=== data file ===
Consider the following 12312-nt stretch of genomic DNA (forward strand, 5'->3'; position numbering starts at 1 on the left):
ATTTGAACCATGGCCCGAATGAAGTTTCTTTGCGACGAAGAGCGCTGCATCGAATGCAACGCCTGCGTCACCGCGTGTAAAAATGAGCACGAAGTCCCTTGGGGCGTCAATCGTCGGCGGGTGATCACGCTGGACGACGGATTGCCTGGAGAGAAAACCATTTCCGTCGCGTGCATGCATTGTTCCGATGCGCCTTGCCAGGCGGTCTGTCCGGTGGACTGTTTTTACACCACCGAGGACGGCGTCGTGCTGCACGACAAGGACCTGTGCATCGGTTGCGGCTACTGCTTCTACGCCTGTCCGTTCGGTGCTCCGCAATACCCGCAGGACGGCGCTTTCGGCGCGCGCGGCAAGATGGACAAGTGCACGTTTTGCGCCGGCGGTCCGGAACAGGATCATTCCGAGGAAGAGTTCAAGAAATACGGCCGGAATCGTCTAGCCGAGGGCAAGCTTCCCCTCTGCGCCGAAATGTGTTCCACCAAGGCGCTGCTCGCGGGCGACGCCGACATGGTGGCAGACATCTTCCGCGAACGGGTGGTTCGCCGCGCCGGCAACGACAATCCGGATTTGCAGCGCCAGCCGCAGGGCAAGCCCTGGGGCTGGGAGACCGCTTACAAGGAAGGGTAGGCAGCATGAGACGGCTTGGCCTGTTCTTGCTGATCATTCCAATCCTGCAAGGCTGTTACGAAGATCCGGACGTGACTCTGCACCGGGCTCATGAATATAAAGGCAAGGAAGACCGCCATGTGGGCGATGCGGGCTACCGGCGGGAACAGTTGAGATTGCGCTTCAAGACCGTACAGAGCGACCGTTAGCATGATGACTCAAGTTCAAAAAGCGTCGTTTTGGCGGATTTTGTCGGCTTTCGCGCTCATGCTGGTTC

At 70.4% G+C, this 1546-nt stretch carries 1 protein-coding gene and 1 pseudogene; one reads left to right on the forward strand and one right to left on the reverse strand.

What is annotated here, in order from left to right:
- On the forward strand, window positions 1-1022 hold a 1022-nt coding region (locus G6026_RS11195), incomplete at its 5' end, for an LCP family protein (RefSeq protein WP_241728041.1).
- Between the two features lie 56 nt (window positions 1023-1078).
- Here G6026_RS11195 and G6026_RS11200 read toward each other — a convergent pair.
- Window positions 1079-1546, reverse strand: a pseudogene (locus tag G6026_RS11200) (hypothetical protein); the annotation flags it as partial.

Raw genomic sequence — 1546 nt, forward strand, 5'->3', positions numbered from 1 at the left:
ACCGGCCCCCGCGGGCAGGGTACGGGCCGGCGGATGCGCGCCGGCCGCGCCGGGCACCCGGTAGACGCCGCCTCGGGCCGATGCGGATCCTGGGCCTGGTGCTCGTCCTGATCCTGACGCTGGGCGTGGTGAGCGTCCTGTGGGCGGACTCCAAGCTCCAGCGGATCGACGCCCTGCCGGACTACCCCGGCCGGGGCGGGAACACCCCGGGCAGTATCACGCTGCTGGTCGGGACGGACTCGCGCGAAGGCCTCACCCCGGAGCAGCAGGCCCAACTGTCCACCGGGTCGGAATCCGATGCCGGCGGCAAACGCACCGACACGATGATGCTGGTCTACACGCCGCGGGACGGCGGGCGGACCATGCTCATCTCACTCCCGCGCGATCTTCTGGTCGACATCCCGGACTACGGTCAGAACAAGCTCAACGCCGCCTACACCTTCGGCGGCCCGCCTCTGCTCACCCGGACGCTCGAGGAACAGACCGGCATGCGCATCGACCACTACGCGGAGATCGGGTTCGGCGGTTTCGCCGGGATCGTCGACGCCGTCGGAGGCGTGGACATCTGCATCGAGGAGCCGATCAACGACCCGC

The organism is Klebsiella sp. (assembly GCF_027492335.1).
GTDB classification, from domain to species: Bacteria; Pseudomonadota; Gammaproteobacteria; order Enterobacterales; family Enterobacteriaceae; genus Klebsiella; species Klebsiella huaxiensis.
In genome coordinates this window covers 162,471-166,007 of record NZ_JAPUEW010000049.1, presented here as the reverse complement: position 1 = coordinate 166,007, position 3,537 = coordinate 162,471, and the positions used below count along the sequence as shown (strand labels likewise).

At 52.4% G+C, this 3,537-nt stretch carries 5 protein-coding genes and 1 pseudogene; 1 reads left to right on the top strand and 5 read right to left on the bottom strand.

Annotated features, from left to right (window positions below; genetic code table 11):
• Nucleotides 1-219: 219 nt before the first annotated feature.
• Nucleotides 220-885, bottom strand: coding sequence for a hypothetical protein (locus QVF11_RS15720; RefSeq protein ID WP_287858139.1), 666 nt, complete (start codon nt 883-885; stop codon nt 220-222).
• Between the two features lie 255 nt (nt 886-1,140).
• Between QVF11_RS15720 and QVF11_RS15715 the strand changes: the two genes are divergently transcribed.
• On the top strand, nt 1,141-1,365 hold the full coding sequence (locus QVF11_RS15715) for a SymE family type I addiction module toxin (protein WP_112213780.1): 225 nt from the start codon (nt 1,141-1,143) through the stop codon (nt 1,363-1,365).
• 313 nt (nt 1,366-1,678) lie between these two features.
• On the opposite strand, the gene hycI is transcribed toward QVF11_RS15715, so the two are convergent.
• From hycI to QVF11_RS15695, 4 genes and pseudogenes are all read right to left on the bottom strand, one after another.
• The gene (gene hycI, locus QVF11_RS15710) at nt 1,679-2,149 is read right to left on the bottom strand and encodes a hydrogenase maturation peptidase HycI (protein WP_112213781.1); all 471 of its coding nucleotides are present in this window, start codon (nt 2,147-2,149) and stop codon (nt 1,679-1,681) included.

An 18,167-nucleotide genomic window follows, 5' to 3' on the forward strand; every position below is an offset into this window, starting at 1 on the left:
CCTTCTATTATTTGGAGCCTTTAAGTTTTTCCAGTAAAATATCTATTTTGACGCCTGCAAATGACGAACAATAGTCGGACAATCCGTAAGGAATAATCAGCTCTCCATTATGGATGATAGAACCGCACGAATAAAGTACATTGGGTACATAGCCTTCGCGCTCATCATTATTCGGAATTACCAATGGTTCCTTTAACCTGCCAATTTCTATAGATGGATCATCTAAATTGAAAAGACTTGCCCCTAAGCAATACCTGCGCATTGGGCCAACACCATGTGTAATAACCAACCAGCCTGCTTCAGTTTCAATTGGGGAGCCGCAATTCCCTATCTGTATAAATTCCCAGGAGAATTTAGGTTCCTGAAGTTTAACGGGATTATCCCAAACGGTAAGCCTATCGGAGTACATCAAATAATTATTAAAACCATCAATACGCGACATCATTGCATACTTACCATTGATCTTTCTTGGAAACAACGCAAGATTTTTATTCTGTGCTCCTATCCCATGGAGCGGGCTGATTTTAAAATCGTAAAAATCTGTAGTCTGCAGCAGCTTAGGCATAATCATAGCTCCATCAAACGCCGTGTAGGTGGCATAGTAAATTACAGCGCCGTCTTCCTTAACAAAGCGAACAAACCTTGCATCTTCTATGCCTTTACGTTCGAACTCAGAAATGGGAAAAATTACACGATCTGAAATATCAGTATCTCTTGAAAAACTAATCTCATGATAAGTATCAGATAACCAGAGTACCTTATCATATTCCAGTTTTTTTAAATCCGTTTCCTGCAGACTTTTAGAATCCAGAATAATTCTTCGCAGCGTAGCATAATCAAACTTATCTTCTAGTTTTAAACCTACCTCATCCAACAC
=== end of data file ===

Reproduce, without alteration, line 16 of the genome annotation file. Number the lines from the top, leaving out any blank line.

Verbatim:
• Nucleotides 1-219: 219 nt before the first annotated feature.